We need raw user input so that we can distinguish between cases when (a) a user explicitly assigns a value to an option and (b) a value gets assigned because of default value for the option.

Once we know what options are explicitly specified by a user, we update only those attributes.

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@felixfontein

felixfontein Mar 15, 2019

Contributor

I think the standard way to do this (i.e. what all other modules do) is to not specify a default value for that option, and use None as "was not specified by user". I don't know how the core team sees this. If modules should be allowed to know where a value comes from (user, default value, environment, ...), I think there should be a common mechanism which can be used by all modules.

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@nalsaber

nalsaber Mar 15, 2019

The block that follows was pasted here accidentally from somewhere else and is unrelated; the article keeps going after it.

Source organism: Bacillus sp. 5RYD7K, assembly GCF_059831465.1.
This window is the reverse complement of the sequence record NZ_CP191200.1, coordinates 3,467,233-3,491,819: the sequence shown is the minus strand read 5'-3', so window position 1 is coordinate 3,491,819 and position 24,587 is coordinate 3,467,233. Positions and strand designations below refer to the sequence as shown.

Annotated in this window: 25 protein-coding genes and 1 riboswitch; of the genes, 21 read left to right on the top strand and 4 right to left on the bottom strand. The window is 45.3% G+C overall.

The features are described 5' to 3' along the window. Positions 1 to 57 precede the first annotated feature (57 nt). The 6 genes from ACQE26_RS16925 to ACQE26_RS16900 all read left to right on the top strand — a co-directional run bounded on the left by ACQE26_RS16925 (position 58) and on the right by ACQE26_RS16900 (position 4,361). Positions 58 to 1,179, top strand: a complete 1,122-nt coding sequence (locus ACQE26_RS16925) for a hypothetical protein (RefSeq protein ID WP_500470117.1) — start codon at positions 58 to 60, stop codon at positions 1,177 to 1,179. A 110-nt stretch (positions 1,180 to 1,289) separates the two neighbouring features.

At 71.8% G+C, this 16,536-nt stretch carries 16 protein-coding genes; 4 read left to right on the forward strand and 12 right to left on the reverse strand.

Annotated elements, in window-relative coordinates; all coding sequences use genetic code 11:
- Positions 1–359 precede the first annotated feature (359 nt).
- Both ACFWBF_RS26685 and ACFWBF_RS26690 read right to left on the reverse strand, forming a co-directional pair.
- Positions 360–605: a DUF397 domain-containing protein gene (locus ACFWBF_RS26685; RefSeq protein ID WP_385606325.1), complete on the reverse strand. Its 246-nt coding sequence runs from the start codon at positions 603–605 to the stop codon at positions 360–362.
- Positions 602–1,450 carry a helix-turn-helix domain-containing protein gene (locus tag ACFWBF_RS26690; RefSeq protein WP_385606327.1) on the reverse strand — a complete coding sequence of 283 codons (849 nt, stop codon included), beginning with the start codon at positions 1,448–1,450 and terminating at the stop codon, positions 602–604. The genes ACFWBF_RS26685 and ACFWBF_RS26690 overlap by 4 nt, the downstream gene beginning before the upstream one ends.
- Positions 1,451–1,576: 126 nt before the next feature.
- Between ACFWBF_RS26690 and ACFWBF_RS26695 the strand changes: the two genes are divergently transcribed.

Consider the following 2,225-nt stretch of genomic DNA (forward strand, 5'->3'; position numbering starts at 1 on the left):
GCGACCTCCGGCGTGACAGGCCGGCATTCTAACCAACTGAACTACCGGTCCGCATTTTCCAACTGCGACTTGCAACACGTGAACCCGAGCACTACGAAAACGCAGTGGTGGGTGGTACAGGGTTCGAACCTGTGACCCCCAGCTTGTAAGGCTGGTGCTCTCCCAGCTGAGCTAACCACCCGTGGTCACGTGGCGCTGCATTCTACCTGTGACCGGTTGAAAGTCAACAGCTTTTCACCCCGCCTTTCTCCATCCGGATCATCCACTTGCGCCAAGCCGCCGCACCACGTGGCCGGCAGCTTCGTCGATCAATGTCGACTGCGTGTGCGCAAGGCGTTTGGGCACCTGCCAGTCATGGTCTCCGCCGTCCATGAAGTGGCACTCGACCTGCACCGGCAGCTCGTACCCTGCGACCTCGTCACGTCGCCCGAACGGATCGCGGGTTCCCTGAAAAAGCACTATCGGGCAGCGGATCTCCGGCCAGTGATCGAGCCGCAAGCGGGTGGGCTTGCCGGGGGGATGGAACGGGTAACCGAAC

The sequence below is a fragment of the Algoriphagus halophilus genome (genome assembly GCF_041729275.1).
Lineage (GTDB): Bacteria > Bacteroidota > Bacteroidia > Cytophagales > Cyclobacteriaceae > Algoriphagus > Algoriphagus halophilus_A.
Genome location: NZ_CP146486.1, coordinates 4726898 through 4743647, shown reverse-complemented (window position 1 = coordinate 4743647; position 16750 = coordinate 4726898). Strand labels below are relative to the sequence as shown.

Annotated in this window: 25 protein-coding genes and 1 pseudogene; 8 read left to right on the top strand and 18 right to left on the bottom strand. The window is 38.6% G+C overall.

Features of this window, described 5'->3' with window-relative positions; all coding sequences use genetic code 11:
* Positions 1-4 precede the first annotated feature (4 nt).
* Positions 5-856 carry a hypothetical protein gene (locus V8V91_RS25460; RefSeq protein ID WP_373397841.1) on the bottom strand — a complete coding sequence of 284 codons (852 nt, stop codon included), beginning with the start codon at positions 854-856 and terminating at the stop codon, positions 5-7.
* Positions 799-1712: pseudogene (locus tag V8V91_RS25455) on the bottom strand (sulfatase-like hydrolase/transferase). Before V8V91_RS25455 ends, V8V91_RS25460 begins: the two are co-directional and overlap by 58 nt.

Author

@sivel @samdoran hey guys do you have any input on this?

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@samdoran

samdoran Mar 18, 2019

Member

This feels a lot like reimplementing argument spec validation methods inside a module. I would advise against this.

We need raw user input so that we can distinguish between cases when (a) a user explicitly assigns a value to an option and (b) a value gets assigned because of default value for the option.

I don't fully understand this need. The module should not care if a user provided the value or if it came from the default setting in the argument spec. It should only care about the value. Treating the value differently based on where it was set, particularly if the provided value is the same as the default value, seems overly complicated.

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@rohitChaware

rohitChaware Mar 20, 2019

Thanks @felixfontein and @samdoran for your inputs.